Most European benchmarks closed higher Friday, rounding off a solid first-quarter, after a sharp fall in eurozone inflation led investors to bet that the funny money will continue to flow out of the European Central Bank for at least the foreseeable future.
London was an exception to the rule on Friday after a stronger sterling and stocks with exposure to the day's South African political upset left Britain' benchmarks under pressure for much of the session.
Sterling gained strongly against its major counterparts after Office for National Statistics data showed Britain's notoriously large, and historically problematic, current account deficit falling by nearly 50% during the final quarter of 2016 as exports picked up sharply.
The current account deficit came in at £12.1 billion ($15.4 billion), down from £25.7 billion in the third quarter, while other numbers confirmed that the economy grew at a rate of 0.7% in the same period. For 2016 the economy grew at a rate of 1.8%.
The FTSE 100 fell by 0.63% top 7,322 in London while the mid-market FTSE 250 index dropped by 0.21% to close at 18,971. The large and mid-cap indices gained 2.52% and 4.95% during the last three months.
Eurozone CPI data showed inflation falling sharply across the block during the recent month, with headline CPI down more than was expected to 1.5% and core CPI also dropping further than forecast, to just 0.7%.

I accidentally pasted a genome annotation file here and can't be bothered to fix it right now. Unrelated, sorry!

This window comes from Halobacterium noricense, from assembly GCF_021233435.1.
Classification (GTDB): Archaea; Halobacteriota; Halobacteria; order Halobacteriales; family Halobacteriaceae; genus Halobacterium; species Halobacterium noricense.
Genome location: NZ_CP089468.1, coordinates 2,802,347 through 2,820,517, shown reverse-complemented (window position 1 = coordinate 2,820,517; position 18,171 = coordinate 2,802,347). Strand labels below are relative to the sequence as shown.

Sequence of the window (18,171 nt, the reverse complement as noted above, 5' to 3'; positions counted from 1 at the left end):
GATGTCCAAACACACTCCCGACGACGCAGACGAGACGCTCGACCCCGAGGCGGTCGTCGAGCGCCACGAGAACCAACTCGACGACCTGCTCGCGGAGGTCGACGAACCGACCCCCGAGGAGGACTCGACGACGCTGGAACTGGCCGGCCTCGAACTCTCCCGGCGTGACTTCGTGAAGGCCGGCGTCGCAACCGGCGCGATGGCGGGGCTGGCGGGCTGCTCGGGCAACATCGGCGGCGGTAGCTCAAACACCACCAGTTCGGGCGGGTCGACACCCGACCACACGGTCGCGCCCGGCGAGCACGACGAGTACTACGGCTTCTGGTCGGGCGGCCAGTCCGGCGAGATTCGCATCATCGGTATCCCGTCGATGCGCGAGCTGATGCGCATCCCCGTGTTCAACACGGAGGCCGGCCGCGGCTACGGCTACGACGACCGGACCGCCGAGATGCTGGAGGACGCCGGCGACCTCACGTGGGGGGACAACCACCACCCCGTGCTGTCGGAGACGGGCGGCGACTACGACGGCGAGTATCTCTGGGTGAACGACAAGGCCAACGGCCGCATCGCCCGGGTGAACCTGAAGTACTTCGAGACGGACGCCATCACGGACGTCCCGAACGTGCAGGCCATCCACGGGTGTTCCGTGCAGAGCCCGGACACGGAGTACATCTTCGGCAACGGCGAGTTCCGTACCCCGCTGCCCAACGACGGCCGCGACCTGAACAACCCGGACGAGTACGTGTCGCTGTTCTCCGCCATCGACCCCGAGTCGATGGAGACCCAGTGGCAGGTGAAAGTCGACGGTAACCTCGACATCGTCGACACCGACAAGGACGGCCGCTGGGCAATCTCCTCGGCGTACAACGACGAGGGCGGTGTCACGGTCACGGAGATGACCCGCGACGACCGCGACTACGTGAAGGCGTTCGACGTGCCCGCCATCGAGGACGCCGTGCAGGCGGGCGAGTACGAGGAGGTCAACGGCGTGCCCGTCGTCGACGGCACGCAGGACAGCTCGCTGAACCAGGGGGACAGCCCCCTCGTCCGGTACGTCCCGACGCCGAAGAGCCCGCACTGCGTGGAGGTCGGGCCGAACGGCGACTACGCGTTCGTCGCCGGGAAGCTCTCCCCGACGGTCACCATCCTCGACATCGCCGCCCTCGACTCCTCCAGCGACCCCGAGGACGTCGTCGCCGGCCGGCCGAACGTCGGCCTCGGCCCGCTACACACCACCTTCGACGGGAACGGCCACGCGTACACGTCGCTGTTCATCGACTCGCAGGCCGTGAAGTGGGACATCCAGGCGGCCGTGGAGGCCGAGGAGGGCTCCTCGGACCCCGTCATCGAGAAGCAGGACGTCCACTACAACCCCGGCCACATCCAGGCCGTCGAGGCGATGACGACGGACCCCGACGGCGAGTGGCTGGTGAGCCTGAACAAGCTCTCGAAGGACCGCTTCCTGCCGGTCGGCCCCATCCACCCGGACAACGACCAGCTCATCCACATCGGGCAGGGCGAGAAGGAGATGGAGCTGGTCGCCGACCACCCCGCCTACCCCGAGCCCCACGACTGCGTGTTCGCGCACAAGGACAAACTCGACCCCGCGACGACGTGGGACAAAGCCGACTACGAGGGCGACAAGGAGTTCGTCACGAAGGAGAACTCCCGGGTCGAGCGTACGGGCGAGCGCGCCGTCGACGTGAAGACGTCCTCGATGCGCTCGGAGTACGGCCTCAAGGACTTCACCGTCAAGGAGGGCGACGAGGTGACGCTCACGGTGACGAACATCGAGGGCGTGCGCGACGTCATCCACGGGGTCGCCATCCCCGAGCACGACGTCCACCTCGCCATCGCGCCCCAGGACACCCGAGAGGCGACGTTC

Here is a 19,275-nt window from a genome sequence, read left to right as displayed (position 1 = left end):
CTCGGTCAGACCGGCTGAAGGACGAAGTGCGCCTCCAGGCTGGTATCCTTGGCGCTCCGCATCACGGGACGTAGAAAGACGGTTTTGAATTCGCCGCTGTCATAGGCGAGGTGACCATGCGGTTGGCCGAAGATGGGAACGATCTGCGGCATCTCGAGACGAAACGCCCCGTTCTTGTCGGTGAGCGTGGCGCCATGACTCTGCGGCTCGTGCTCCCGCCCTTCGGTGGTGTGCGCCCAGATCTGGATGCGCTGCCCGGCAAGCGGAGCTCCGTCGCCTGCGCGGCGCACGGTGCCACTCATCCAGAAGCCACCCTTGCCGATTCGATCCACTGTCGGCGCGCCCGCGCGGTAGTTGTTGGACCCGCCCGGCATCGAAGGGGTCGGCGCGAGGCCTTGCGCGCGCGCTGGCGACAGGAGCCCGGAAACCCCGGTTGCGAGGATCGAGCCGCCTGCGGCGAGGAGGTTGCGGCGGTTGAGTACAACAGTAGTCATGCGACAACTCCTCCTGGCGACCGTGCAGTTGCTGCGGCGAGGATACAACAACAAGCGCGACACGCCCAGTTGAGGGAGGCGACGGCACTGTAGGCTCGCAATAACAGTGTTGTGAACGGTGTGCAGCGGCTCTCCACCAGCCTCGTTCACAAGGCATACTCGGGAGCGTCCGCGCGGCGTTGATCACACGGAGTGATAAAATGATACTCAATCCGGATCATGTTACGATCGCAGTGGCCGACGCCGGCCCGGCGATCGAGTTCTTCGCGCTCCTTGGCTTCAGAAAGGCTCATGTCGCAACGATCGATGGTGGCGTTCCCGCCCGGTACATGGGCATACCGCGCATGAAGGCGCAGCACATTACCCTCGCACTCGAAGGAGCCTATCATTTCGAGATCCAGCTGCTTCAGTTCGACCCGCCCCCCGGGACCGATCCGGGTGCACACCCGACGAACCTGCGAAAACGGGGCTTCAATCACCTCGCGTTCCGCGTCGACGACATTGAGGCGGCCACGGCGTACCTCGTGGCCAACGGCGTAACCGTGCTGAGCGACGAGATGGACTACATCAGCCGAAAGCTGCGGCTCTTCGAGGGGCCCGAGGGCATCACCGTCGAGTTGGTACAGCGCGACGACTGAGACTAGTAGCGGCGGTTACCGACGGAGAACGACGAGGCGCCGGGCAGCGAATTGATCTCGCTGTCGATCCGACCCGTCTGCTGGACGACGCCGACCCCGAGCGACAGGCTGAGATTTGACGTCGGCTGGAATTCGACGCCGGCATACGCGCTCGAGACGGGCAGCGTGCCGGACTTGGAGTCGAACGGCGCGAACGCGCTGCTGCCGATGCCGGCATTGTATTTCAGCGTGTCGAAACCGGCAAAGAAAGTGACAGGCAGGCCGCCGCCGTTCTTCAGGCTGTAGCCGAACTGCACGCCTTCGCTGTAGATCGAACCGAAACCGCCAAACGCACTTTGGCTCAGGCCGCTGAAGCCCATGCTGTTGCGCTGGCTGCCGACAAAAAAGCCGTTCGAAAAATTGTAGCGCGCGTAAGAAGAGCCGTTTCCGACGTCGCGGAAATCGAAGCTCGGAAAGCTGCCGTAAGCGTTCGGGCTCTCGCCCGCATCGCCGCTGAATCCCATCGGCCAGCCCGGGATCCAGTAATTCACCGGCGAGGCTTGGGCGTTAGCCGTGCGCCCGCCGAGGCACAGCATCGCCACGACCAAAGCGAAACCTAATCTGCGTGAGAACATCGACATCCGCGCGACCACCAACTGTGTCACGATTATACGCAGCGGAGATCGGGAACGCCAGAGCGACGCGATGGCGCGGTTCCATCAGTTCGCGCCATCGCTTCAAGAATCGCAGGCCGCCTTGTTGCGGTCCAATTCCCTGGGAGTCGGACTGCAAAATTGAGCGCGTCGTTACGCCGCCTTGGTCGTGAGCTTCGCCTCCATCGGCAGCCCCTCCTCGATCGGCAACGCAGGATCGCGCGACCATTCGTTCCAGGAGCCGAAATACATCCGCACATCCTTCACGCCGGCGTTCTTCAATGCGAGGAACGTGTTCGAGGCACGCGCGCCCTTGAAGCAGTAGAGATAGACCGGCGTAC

The morning's data dispensed with any last lingering expectations that the ECB might begin to rethink its monetary policy in the near future.
The DAX rose by 0.46% to settle at 12,312 in Frankfurt while the CAC 40 added 0.65% to close at 5,122 in Paris. French and German benchmarks gained 5.35% and 7.25% respectively over the last three months.
In individual stocks, the steepest losses for London's benchmark were seen in shares of Anglo-South African financial group Old Mutual (ODMTY) , which dropped more than 7% in response to the sudden firing of the South African finance minister.
In Paris, Engie (ENGIY) was among the top gainers, after adding more than 2%. It won a $1.1 billion contract to manage Thursday manage Ohio State energy assets.
In Frankfurt utilities RWE (RWEOY) and E.On (EONGY) , both defensives, were in demand, rising by more than 2% each, as investors reacted to the idea that the month's inflation figures could suggest the eurozone recovery is not as strong as some had previously believed.